The city of Kingston, Ontario has become the most recent jurisdiction to fall prey to the siren song of the environmental activists as its municipal council just passed a motion to phase out natural gas-fired power plants “as soon as possible”. Other cities in Ontario that have passed similar motions include Kitchener, Hamilton, St. Catharines and Windsor. Kingston was apparently the first Ontario municipality to declare a climate emergency – whatever that means – in 2019, and has vowed that the city will become carbon neutral by 2040.
St. Catharines declared a “climate emergency” in August of 2019.
There are many problems with these kinds of declarations. For starters, legislating on phasing out gas plants is not within the jurisdiction of municipalities, and the more time they choose to spend on issues they have no control over means less time doing their actual job. Recent years have seen municipal and regional politicians spend all kinds of time debating social policy issues that are the domain of provincial and federal governments to the detriment of the voters who elected them.
But just because municipalities have no control over these issues does not mean their actions on them should be dismissed as harmless. Environmental activists regularly lobby all levels of government to convince them to support their objectives. A growing number of municipalities passing motions to phase out natural gas, for instance, could grow into a critical mass that could eventually affect policy at the provincial or federal level, which is of course the point for the activists.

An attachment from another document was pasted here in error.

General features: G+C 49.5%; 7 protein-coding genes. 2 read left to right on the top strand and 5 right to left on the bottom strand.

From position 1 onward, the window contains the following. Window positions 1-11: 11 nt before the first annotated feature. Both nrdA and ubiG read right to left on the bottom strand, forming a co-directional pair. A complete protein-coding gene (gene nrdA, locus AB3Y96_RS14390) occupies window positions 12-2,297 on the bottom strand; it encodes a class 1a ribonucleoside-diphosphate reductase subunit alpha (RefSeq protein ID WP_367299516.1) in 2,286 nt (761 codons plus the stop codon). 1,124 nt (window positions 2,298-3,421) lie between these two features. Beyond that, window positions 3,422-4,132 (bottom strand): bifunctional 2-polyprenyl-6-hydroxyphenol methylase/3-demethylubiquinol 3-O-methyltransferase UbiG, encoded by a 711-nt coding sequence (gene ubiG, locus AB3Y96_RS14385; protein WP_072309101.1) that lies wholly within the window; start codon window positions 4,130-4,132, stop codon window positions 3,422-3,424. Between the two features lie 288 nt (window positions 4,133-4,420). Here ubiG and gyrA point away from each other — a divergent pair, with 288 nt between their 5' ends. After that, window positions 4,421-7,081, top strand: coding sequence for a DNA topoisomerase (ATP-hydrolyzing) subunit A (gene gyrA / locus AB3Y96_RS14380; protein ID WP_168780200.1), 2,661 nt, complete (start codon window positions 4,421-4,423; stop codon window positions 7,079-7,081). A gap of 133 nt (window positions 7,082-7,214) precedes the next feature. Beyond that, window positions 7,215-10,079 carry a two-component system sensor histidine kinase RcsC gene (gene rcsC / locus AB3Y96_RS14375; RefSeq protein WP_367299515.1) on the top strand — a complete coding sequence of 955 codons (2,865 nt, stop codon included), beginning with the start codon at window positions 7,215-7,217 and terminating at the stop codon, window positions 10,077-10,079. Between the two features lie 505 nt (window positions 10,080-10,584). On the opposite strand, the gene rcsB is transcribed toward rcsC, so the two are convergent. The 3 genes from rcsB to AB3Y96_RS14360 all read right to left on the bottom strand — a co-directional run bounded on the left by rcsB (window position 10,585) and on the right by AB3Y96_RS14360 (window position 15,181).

For example, when the United Nations (UN) first came up with declarations on various issues such as the UN Declaration on the Rights of Indigenous People (UNDRIP) and these declarations were adopted by various countries, supporters commented that it really didn’t mean anything because adherence to the declarations was “non-binding”. Subsequently, in Canada, British Columbia has adopted UNDRIP which has massive implications for land use and ownership in that province as well as the prospect of any resource projects proceeding in future. Turns out UNDRIP and similar undertakings can be very significant and very binding indeed, and need to be taken seriously.
It is not by accident that things like municipal councils passing feel-good, seemingly innocuous motions are taking place in a low key, under-the-radar kind of way. Supporters of these activities are hoping no one really notices so that ultimately major change can be imposed without attracting the debate that should take place on these topics. The phasing out of natural gas would be hugely disruptive to the vast majority of Ontario citizens, most of whom rely on natural gas for home heating and other essential functions.
Moving away from inexpensive and relatively clean natural gas would also mean even more energy price increases for consumers. In Kingston, some of the proponents of the motion to phase out natural gas supported their efforts by claiming that continued provincial investment in gas-fired power plants keeps energy bills high. Yet the real reason energy bills are so high in Ontario is the Green Energy Act (GEA) imposed by the McGuinty Liberal government in 2009.